Jermain Jackman emerges from the Emirates Stadium tunnel and looks out on to the pitch.
The season has just ended and for a brief window, the hallowed turf is used from dawn until dusk for small-sided matches, as community groups and club partners and staff get the rare chance to tread in the footsteps of their heroes.
Jermain’s gaze is drawn to a young player in one of the community department games. "I went to college with that guy," he laughs and almost immediately his friend runs over: "Proud of you bro, so proud." The pair embrace before the friend returns to his match and Jermain continues his VIP tour of the stadium.
Jermain’s victory in the BBC talent contest The Voice was an obvious source of pride for everyone who knew the hugely-talented young singer. But by the same token, if you were already aware of Jermain Jackman prior to him bursting on to our TV screens, there would also have been an immense sense of pride in how Jermain has made it his mission over his teenage years to enrich his local community and beyond through mentorship and being part of youth parliament.
Ambitions to one day dedicate his life to serving "the people" are revealed in no uncertain terms by Jermain’s assertion that one day he wants to be "Great Britain’s first black Prime Minister."
Before leading his country however, Jermain has set his course to be a leading light in the UK music scene, following his stunning Voice win in front of 8.3 million viewers, when he was mentored by Will.I.Am. But in between the studio sessions, TV appearances and red carpet appointments, Jermain will always find time to monitor the progress of his beloved Arsenal.
Spending much of his childhood just a stone’s throw from Emirates Stadium in Finsbury Park, the 19-year-old was always likely to be a Gunner, though in an exclusive interview for the Arsenal Magazine, he begins by revealing his parents’ loyalties had to be studiously ignored and his siblings’ Gunners’ faith embraced.
Firstly Jermain, you grew up pretty close to Islington. Is Arsenal in the family?
Yep, I grew up in Hackney and then Finsbury Park. My dad was a Liverpool supporter actually and my mum’s a Manchester United fan, but my brothers and my sister all supported Arsenal. And so I grew up around the Arsenal environment, watched them play all the time and I became an Arsenal fan.
In the playground at school I pretended to be Thierry Henry. Everyone wanted to be himJermain Jackson
In Hackney you are also in Tottenham and West Ham territory...
Yes, but we moved to Finsbury Park and I’ve been living there ever since. The reason why I didn’t want to support Tottenham was like, "Who supports Tottenham? Who wants to support Tottenham?!"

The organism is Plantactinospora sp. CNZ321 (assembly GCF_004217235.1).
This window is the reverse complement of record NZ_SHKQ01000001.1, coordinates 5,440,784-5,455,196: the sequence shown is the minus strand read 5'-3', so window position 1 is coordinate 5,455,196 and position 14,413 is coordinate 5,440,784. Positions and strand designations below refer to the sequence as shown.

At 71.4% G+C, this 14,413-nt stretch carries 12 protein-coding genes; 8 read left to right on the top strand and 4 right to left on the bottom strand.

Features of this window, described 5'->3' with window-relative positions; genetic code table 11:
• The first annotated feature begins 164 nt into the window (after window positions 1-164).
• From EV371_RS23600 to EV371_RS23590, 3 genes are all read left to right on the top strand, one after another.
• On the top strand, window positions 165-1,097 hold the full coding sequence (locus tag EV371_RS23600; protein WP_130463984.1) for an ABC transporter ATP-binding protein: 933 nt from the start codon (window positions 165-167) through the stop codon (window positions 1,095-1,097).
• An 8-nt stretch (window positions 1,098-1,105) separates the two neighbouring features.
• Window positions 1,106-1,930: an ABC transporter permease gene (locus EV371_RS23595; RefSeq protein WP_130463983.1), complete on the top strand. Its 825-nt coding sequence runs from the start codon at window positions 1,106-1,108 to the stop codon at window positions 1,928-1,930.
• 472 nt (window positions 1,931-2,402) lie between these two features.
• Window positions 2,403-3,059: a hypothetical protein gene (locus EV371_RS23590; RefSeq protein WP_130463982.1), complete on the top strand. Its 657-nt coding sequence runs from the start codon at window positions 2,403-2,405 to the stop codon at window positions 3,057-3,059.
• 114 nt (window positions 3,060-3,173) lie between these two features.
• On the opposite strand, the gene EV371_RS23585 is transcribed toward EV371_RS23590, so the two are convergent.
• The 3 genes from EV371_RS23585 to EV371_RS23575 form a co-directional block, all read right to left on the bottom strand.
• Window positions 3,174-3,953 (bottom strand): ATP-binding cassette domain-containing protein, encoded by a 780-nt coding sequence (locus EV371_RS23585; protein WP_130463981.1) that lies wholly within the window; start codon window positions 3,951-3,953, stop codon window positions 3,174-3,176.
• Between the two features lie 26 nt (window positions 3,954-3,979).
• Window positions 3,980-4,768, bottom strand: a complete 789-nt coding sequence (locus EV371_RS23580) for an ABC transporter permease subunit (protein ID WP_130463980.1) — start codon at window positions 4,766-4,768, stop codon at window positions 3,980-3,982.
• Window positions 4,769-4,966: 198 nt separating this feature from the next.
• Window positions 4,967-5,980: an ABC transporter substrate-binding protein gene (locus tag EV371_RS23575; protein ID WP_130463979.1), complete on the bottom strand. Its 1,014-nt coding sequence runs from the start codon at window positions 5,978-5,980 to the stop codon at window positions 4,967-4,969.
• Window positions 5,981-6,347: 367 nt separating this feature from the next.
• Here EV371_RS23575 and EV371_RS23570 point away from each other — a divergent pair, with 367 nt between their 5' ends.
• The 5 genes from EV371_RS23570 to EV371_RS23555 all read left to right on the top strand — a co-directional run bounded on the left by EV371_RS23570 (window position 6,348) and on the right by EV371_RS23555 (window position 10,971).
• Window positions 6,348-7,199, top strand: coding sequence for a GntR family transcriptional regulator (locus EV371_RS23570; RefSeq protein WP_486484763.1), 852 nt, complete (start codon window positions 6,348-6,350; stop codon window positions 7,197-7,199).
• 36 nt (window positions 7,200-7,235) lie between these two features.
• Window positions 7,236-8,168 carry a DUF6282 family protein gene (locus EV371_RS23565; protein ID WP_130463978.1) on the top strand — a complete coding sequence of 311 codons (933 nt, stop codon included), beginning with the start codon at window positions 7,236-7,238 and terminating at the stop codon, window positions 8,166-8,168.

Did you get down to see any games at Highbury and then the Emirates?
My dad took me to a couple of games and I enjoyed it. I remember being very cold in the stands! I remember the first time, being in my Arsenal shirt and all ready for the game and I was freezing cold, but I loved it. In the playground at school I pretended to be Thierry Henry. Everyone wanted to be him. I used to go to primary school half an hour early so I could play football before the school bell rang and we had to go to our lessons. I really do enjoy playing football.
We’ve heard you’re more of a goalkeeper though...
Yes I am, because of my height (6ft 3in) and my long arms and long legs! I can defend the goal. I didn’t play in the school team, because my height was more equipped for basketball and cricket so I drifted away from football in secondary school and college, but that never stopped me supporting Arsenal.
Last season was a good one for Arsenal with the FA Cup win...
It shows real good signs for the future. It shows improvement and that we’re still strong and if we didn’t get the injuries at the start of the season we would have finished higher than we did in the league. It just shows that over time we start to grow and get better and who knows what next season will bring. Maybe a Premier League title? I do think that if we hadn’t lost Ramsey, Ozil and Walcott for long periods in the second half of the season we would have won the title.
You’re very involved politically in Hackney – do you find it encouraging to see what football clubs do in terms of community work?
Yes, and I know Arsenal outreach into schools and into communities. I remember playing in primary school, Parkwood in Hackney, and seeing two volunteers from Arsenal who would always come to do after-school football. It’s making young people believe - and it’s a strong belief - that they can make it into Arsenal and make it into the football industry, and it really is a good thing because these young people need things to aspire to. When they see young players like Jack Wilshere on the pitch and footballers that have come from their walk of life it makes it all possible and believable for them.
That’s often the case with footballers, because a lot of them have come from working class backgrounds. Do you think they almost have a duty to be role models?